Both Candidates Woefully Out Of Touch With NH Middle-Class Priorities
MANCHESTER— At last night's Granite State Debate, both GOP candidates Frank Guinta and Dan Innis doubled down on their extreme Tea Party positions and demonstrated just how out of step they are with New Hampshire middle-class priorities.
"Last night's debate featured GOP candidates Frank Guinta and Dan Innis tripping over each other to move farther to the right and double down on their ultraconservative credentials," said New Hampshire Democratic Party Deputy Communications Director Bryan Lesswing. “From opposing an increase in the minimum wage that would give 110,000 hard working Granite Staters a much needed raise to taking away access to affordable, quality health coverage for tens of thousands of Granite State families by opposing Medicaid Expansion, Guinta and Innis are woefully out of step with New Hampshire's middle-class priorities.”
Among the economic issues the candidates bungled:
Protecting Shipyard Jobs
Dan Innis said he would leave decisions about closing the Portsmouth Naval Shipyard up to the Pentagon instead of Congress, since he’s “not an expert on military bases.” Meanwhile, Frank Guinta voted for the sequester that caused Shipyard furloughs, hurt New Hampshire families, and undermined our national security.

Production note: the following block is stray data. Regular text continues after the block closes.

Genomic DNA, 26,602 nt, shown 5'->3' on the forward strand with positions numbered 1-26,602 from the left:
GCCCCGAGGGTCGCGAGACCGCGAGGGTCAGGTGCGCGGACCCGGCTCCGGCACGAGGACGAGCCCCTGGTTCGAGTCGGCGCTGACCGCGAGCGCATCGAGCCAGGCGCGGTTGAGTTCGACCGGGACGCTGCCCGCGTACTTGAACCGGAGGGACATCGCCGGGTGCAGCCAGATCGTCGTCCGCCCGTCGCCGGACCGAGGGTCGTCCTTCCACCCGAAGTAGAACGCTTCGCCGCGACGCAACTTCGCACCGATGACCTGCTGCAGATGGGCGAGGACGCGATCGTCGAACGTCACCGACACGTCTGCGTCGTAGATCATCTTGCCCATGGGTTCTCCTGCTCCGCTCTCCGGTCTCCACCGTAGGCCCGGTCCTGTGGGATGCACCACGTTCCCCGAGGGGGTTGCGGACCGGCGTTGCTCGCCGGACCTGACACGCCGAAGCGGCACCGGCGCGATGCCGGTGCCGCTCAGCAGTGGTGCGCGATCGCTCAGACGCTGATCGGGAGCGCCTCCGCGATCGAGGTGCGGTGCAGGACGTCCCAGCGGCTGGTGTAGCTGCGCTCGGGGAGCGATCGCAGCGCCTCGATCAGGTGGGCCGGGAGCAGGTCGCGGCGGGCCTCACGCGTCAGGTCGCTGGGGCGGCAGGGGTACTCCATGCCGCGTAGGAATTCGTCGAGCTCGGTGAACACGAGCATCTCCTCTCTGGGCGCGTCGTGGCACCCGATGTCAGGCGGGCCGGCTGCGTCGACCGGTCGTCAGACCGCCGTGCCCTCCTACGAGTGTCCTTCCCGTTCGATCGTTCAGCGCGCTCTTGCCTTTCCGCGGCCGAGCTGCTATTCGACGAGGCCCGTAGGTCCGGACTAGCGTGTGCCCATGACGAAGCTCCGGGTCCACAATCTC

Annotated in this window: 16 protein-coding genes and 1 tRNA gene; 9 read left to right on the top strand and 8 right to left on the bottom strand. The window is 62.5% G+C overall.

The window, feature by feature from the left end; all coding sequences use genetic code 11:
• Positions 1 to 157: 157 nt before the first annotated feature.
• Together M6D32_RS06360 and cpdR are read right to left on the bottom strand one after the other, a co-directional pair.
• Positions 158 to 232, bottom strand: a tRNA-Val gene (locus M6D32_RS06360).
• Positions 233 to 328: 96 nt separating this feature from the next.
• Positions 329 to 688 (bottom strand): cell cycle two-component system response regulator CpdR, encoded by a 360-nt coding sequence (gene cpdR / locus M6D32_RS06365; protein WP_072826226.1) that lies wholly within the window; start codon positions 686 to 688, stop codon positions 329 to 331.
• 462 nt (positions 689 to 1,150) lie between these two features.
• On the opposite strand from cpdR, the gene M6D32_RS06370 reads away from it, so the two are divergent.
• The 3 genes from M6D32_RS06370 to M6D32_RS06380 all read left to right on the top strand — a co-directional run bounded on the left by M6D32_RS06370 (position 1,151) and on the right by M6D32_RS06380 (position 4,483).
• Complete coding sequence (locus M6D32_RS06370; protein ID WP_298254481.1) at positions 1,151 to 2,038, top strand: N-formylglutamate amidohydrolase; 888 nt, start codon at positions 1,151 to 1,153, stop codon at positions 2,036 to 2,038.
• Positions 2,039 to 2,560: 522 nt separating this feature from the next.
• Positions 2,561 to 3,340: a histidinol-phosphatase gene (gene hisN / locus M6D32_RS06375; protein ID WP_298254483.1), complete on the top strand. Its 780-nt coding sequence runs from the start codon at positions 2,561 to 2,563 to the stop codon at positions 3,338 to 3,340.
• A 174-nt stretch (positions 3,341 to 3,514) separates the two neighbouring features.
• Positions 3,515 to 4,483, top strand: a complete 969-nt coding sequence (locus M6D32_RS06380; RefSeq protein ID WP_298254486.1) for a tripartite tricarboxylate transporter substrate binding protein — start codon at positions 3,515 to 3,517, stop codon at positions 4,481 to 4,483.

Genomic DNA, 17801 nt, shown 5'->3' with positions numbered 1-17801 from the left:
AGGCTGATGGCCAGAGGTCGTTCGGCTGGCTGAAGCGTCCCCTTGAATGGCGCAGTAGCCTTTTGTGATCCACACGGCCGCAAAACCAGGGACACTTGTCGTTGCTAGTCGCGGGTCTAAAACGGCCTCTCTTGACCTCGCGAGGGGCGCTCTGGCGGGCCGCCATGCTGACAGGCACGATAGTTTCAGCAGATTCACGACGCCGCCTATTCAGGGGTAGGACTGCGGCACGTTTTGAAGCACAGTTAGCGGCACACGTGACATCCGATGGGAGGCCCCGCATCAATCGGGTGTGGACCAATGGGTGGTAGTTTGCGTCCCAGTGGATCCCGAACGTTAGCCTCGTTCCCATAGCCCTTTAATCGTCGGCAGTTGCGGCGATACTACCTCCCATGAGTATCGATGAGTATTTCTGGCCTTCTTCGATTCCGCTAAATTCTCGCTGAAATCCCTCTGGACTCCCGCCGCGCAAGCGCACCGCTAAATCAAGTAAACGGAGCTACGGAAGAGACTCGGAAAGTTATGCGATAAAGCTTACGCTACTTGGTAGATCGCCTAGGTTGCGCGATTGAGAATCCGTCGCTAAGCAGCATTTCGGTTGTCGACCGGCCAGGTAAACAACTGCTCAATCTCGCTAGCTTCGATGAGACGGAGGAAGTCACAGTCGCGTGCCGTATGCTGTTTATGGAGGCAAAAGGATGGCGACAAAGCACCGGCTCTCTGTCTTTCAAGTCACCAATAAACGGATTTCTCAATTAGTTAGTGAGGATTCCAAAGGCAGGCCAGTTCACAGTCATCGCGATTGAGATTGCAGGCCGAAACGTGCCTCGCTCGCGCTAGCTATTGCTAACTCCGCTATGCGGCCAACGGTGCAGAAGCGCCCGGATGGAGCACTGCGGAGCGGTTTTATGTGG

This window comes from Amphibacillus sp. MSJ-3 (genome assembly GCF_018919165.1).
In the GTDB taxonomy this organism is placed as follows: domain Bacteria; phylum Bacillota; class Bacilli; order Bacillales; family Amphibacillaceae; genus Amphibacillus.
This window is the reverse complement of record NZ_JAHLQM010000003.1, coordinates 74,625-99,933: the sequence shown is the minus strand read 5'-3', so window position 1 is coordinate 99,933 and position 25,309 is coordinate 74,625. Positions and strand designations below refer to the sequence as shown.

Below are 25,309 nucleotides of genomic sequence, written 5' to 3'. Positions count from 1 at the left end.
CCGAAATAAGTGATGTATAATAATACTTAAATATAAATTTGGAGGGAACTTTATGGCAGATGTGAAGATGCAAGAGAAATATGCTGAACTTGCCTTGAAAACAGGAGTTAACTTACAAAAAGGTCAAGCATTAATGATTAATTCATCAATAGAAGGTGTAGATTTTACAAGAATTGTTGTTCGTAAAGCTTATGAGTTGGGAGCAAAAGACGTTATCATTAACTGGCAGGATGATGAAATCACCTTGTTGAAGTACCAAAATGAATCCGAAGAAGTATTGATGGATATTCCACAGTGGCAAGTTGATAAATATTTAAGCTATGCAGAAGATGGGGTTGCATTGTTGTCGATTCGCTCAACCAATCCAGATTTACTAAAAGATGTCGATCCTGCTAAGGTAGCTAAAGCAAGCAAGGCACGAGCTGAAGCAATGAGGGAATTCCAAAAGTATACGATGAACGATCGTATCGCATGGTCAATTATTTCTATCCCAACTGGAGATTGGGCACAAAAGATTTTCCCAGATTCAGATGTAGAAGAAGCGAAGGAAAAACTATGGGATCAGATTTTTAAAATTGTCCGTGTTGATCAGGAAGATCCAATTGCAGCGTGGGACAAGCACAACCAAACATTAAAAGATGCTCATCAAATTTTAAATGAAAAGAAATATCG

Raising the Minimum Wage
Both candidates opposed raising the minimum wage. Dan Innis said it should be “a state-level decision,” and Frank Guinta said minimum wage workers should “move beyond that,” showing how out-of-touch he is with the realities of 110,000 hard-working Granite Staters face.
Doubling Down on Extreme Republican Budget
Frank Guinta reiterated his support for provisions in the extreme Republican budget he helped write that would voucherize Medicare, noting they would only affect “nobody under the age of 55.” (sic) Seniors resoundingly rejected the Republican budget’s extreme Medicare cuts in 2012, yet Guinta continues to defend his failed proposal.
Taking Away Healthcare
Frank Guinta recently signed the Koch Brothers pledge that would take away health coverage from 50,000 Granite State families, and continues to reminisce about the health insurance system “we used to have”—the one when insurance companies could cancel policies of patients who get sick, discriminate against those with pre-existing conditions, and charge higher rates for women. Dan Innis said that New Hampshire should “let them go back to the policies they had before.”